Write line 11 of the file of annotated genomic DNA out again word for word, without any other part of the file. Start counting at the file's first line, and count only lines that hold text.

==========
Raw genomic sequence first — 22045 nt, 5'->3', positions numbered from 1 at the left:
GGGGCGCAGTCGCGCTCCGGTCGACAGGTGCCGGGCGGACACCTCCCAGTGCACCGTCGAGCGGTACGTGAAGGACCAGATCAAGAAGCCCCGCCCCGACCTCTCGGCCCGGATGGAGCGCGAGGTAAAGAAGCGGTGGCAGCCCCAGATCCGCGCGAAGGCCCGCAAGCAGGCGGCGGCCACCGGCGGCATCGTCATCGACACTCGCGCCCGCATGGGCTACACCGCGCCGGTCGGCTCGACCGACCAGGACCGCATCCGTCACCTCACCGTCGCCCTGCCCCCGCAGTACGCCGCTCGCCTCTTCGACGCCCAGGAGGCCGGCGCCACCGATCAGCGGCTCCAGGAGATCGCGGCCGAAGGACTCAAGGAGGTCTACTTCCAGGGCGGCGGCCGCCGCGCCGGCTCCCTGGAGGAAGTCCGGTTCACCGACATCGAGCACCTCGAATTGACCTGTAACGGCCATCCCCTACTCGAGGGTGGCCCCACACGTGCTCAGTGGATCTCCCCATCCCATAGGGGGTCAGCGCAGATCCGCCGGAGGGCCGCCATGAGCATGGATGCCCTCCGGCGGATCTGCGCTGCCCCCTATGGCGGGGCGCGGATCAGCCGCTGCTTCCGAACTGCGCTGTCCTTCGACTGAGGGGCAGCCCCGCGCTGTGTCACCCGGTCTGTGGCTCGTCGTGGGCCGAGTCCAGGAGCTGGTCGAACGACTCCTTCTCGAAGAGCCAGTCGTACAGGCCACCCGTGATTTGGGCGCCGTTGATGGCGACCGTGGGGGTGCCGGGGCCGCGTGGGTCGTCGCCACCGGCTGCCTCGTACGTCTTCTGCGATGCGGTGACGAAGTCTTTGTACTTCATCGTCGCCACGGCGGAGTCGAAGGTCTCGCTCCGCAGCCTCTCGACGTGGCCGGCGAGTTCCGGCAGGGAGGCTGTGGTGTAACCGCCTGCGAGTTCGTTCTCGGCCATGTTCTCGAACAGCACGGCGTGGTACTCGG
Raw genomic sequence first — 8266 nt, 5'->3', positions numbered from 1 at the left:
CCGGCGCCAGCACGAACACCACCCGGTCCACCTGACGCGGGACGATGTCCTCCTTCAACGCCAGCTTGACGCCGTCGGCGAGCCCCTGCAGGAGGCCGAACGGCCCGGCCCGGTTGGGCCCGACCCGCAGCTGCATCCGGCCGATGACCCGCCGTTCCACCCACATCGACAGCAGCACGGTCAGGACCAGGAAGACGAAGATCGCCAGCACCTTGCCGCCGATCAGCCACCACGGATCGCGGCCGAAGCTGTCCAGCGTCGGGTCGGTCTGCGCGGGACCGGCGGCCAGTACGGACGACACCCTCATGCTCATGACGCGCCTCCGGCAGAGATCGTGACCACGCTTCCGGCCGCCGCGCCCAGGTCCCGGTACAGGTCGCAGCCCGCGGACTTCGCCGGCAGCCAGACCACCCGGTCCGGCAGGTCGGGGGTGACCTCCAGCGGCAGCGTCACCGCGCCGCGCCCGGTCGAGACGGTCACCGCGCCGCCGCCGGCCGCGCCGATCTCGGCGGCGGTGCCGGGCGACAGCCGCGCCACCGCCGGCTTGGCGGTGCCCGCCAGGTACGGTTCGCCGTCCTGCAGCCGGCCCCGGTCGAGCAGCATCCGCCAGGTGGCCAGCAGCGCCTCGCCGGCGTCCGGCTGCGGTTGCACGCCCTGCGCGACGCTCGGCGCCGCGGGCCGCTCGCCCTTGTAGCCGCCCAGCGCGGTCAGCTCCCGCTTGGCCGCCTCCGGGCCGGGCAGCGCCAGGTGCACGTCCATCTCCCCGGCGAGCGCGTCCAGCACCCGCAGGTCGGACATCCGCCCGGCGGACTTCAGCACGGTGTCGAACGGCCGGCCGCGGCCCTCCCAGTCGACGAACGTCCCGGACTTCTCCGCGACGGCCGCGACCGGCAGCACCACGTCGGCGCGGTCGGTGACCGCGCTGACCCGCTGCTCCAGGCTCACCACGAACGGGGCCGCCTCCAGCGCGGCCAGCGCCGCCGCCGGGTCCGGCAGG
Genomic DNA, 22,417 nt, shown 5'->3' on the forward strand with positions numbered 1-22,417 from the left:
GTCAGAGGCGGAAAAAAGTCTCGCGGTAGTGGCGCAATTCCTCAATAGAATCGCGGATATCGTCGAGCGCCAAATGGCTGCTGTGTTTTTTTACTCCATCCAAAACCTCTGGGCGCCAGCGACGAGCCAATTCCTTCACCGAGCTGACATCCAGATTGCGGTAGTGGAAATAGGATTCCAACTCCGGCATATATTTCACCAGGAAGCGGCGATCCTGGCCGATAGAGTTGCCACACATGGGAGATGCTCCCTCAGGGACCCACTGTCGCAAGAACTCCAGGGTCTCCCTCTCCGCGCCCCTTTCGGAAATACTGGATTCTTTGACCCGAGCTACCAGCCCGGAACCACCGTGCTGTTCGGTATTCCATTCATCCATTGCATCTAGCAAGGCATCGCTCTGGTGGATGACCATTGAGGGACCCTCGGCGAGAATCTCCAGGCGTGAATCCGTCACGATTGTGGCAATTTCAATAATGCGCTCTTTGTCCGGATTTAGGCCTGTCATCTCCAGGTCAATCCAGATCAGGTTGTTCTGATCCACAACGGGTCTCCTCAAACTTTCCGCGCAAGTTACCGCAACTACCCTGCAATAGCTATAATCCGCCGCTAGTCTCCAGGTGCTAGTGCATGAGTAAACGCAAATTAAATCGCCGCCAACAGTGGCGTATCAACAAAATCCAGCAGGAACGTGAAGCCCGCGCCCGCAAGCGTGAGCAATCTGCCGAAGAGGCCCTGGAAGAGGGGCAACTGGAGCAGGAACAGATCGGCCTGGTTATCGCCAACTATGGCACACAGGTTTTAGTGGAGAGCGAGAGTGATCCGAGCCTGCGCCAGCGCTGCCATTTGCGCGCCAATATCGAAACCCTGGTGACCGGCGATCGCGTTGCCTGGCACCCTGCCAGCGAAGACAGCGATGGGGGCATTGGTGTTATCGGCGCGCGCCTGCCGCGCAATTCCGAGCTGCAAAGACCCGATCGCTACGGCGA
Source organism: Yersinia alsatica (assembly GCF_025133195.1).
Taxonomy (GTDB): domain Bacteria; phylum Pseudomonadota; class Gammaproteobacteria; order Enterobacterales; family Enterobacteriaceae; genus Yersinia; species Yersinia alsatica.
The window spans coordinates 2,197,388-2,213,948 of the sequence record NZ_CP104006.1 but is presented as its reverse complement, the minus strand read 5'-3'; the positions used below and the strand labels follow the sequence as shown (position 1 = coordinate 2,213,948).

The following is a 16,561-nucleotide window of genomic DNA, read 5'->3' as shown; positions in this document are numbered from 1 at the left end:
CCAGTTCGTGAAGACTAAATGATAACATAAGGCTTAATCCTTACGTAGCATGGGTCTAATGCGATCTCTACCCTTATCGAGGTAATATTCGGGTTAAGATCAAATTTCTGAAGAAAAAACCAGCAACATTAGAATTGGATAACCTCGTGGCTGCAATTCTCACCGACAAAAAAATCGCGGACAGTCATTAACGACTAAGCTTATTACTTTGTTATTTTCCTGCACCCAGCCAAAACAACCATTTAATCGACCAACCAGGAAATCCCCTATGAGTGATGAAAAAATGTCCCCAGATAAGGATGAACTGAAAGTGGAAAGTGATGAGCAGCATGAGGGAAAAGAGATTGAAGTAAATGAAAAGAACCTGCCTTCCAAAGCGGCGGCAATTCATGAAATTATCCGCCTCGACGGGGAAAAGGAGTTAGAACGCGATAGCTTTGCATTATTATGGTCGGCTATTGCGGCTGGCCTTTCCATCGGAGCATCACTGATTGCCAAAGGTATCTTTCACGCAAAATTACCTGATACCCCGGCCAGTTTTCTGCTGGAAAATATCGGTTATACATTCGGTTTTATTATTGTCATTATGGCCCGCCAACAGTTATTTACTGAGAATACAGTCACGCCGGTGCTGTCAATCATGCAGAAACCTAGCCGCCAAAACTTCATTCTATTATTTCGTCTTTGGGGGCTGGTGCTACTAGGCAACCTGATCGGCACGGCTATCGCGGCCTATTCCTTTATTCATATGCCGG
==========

CCAGTTCGTGAAGACTAAATGATAACATAAGGCTTAATCCTTACGTAGCATGGGTCTAATGCGATCTCTACCCTTATCGAGGTAATATTCGGGTTAAGATCAAATTTCTGAAGAAAAAACCAGCAACATTAGAATTGGATAACCTCGTGGCTGCAATTCTCACCGACAAAAAAATCGCGGACAGTCATTAACGACTAAGCTTATTACTTTGTTATTTTCCTGCACCCAGCCAAAACAACCATTTAATCGACCAACCAGGAAATCCCCTATGAGTGATGAAAAAATGTCCCCAGATAAGGATGAACTGAAAGTGGAAAGTGATGAGCAGCATGAGGGAAAAGAGATTGAAGTAAATGAAAAGAACCTGCCTTCCAAAGCGGCGGCAATTCATGAAATTATCCGCCTCGACGGGGAAAAGGAGTTAGAACGCGATAGCTTTGCATTATTATGGTCGGCTATTGCGGCTGGCCTTTCCATCGGAGCATCACTGATTGCCAAAGGTATCTTTCACGCAAAATTACCTGATACCCCGGCCAGTTTTCTGCTGGAAAATATCGGTTATACATTCGGTTTTATTATTGTCATTATGGCCCGCCAACAGTTATTTACTGAGAATACAGTCACGCCGGTGCTGTCAATCATGCAGAAACCTAGCCGCCAAAACTTCATTCTATTATTTCGTCTTTGGGGGCTGGTGCTACTAGGCAACCTGATCGGCACGGCTATCGCGGCCTATTCCTTTATTCATATGCCGG